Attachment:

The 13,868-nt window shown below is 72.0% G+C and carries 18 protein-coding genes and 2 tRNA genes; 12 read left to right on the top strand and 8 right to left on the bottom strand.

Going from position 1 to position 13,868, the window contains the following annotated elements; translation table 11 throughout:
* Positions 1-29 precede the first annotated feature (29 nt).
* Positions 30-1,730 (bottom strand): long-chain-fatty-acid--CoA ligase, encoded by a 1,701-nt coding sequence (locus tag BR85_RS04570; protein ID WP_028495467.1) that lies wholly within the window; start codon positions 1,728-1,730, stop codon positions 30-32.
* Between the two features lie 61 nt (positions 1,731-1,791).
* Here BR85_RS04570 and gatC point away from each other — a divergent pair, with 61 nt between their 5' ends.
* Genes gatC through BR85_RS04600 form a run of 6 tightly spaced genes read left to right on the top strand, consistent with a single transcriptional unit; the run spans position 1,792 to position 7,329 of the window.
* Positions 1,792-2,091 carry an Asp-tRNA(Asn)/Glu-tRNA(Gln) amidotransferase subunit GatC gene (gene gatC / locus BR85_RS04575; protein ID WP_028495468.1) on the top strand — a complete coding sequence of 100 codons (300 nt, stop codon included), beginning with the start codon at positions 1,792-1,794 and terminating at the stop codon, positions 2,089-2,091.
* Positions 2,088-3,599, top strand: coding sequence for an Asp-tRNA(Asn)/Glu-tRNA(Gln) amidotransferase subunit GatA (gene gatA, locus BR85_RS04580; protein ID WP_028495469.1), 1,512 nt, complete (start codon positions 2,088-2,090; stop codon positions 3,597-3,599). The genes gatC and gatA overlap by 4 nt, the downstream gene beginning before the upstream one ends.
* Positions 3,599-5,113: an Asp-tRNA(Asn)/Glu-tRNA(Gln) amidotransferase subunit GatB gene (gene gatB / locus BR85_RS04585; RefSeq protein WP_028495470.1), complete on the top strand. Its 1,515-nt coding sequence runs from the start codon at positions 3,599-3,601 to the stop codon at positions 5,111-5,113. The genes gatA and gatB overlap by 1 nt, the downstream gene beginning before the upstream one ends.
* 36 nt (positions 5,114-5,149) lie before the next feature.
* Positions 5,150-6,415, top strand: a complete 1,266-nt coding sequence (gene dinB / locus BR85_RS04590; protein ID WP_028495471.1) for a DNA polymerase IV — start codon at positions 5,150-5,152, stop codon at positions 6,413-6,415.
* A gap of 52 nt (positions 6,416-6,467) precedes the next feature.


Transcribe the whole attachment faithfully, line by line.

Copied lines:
The 13,868-nt window shown below is 72.0% G+C and carries 18 protein-coding genes and 2 tRNA genes; 12 read left to right on the top strand and 8 right to left on the bottom strand.

Going from position 1 to position 13,868, the window contains the following annotated elements; translation table 11 throughout:
* Positions 1-29 precede the first annotated feature (29 nt).
* Positions 30-1,730 (bottom strand): long-chain-fatty-acid--CoA ligase, encoded by a 1,701-nt coding sequence (locus tag BR85_RS04570; protein ID WP_028495467.1) that lies wholly within the window; start codon positions 1,728-1,730, stop codon positions 30-32.
* Between the two features lie 61 nt (positions 1,731-1,791).
* Here BR85_RS04570 and gatC point away from each other — a divergent pair, with 61 nt between their 5' ends.
* Genes gatC through BR85_RS04600 form a run of 6 tightly spaced genes read left to right on the top strand, consistent with a single transcriptional unit; the run spans position 1,792 to position 7,329 of the window.
* Positions 1,792-2,091 carry an Asp-tRNA(Asn)/Glu-tRNA(Gln) amidotransferase subunit GatC gene (gene gatC / locus BR85_RS04575; protein ID WP_028495468.1) on the top strand — a complete coding sequence of 100 codons (300 nt, stop codon included), beginning with the start codon at positions 1,792-1,794 and terminating at the stop codon, positions 2,089-2,091.
* Positions 2,088-3,599, top strand: coding sequence for an Asp-tRNA(Asn)/Glu-tRNA(Gln) amidotransferase subunit GatA (gene gatA, locus BR85_RS04580; protein ID WP_028495469.1), 1,512 nt, complete (start codon positions 2,088-2,090; stop codon positions 3,597-3,599). The genes gatC and gatA overlap by 4 nt, the downstream gene beginning before the upstream one ends.
* Positions 3,599-5,113: an Asp-tRNA(Asn)/Glu-tRNA(Gln) amidotransferase subunit GatB gene (gene gatB / locus BR85_RS04585; RefSeq protein WP_028495470.1), complete on the top strand. Its 1,515-nt coding sequence runs from the start codon at positions 3,599-3,601 to the stop codon at positions 5,111-5,113. The genes gatA and gatB overlap by 1 nt, the downstream gene beginning before the upstream one ends.
* 36 nt (positions 5,114-5,149) lie before the next feature.
* Positions 5,150-6,415, top strand: a complete 1,266-nt coding sequence (gene dinB / locus BR85_RS04590; protein ID WP_028495471.1) for a DNA polymerase IV — start codon at positions 5,150-5,152, stop codon at positions 6,413-6,415.
* A gap of 52 nt (positions 6,416-6,467) precedes the next feature.